As you may know, AHRQ can help you promote the findings of your research, but we can't do it without you. AHRQ has been successful in working with our grantees and contractors to promote findings to the media and to transfer knowledge based on the research to appropriate audiences in the health care community. However, we know that we can do better. We need you to notify us when you have an article accepted for publication. Please send a copy of the manuscript, anticipated publication date, and contact information for the journal and your institution's PR office to your AHRQ project officer and to AHRQ Public Affairs at firstname.lastname@example.org. Your manuscript will be reviewed to determine what level of marketing we will pursue. Please be assured that AHRQ always honors the journal embargo. Thank you for your cooperation.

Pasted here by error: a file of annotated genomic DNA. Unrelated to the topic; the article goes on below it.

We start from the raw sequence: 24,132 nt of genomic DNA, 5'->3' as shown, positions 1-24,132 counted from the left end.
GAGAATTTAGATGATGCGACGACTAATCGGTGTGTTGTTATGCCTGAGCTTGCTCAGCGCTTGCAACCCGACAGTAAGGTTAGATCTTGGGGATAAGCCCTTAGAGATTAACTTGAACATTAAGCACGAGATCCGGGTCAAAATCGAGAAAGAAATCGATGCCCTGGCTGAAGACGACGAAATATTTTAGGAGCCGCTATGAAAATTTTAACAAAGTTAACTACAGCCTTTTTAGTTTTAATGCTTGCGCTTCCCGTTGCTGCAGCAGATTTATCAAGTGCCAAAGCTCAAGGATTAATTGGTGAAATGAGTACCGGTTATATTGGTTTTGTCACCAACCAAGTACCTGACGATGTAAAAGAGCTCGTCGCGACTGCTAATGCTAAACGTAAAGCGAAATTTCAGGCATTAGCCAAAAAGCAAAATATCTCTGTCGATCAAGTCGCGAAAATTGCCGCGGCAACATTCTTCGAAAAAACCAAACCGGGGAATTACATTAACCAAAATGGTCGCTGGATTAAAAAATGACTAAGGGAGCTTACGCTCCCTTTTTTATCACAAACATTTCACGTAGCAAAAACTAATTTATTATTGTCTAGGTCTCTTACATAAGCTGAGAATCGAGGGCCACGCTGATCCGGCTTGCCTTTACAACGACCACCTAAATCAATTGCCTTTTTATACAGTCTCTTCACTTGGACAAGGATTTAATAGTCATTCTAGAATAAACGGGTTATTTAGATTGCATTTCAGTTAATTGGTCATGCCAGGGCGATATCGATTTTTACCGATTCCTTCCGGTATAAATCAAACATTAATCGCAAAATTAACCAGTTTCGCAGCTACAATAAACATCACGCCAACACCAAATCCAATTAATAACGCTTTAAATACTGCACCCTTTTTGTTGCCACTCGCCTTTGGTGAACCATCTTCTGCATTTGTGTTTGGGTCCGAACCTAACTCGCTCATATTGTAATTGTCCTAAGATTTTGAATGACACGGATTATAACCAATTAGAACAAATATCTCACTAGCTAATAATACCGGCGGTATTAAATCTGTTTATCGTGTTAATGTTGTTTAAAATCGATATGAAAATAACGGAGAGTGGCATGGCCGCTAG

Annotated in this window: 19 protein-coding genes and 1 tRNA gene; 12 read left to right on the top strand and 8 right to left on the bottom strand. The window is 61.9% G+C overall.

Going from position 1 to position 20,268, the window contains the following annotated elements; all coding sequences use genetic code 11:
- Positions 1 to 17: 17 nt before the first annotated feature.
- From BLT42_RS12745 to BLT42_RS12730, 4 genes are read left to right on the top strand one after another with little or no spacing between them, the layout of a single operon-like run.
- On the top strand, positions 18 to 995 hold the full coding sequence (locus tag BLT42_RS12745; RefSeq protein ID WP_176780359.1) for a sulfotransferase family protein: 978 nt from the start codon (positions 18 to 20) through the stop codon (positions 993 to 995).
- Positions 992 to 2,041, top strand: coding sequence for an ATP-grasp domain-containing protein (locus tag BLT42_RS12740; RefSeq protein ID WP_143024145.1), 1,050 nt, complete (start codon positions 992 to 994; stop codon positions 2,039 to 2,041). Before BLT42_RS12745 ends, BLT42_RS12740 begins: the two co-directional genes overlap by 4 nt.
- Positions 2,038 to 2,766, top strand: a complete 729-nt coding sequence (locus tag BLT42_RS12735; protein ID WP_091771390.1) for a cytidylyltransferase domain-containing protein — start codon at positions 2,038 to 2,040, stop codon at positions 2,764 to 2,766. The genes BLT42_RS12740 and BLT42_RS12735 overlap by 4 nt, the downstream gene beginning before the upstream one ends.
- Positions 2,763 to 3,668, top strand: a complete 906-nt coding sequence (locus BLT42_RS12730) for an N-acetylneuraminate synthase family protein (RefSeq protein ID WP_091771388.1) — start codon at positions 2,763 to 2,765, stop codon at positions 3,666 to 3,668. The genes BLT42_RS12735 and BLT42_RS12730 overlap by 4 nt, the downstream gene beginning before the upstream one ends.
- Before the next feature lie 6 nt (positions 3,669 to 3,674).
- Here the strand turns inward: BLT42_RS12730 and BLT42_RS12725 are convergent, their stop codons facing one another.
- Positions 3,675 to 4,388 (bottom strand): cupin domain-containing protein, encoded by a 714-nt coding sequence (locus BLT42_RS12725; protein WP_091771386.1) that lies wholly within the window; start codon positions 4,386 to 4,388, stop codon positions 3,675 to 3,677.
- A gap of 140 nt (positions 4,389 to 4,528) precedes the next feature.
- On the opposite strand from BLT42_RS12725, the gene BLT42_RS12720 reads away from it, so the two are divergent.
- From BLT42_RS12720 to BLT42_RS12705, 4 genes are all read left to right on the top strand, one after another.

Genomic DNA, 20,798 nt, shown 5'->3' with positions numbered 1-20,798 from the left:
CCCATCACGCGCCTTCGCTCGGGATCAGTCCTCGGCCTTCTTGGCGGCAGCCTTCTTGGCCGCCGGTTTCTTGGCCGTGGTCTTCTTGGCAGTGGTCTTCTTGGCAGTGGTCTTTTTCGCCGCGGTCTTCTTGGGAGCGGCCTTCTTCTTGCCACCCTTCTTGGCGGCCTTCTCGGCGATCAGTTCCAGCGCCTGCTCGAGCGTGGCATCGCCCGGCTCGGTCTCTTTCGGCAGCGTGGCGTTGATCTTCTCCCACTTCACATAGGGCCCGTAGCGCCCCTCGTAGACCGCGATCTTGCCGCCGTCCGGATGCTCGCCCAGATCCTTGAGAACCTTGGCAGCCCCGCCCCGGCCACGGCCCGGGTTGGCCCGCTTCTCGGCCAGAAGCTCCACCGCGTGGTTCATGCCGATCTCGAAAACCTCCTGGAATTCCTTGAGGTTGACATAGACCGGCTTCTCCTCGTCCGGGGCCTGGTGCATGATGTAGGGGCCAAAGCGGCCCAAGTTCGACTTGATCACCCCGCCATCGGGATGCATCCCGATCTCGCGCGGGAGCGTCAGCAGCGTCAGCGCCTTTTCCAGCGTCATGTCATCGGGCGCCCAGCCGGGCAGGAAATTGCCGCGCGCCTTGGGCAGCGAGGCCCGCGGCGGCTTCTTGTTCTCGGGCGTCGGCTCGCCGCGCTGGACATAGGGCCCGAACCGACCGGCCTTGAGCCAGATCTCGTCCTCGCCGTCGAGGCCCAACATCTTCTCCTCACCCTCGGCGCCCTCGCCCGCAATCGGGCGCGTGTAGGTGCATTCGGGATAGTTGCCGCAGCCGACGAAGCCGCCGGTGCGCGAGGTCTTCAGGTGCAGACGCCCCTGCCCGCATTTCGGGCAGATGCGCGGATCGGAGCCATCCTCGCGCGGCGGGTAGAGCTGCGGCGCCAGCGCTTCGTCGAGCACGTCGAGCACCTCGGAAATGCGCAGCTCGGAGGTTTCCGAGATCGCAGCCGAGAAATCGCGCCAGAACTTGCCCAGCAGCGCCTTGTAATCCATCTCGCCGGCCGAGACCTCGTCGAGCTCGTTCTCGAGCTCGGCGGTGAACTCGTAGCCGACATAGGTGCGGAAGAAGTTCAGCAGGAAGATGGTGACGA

6. Do You Know How AHRQ's Research Is Being Used?
We are always looking for ways in which AHRQ-funded research, products, and tools have changed people's lives, influenced clinical practice, improved policies, and affected patient outcomes. Impact case studies describe AHRQ research findings in action. These case studies are used in testimony, budget documents, and speeches. We would like to know if you are aware of any impact your AHRQ-funded research has had on health care policy, clinical practice, or patient outcomes. Contact AHRQ's Impact Case Studies Program at (301) 427-1243 with your impact stories.
7. New AHRQ Clearinghouse Transition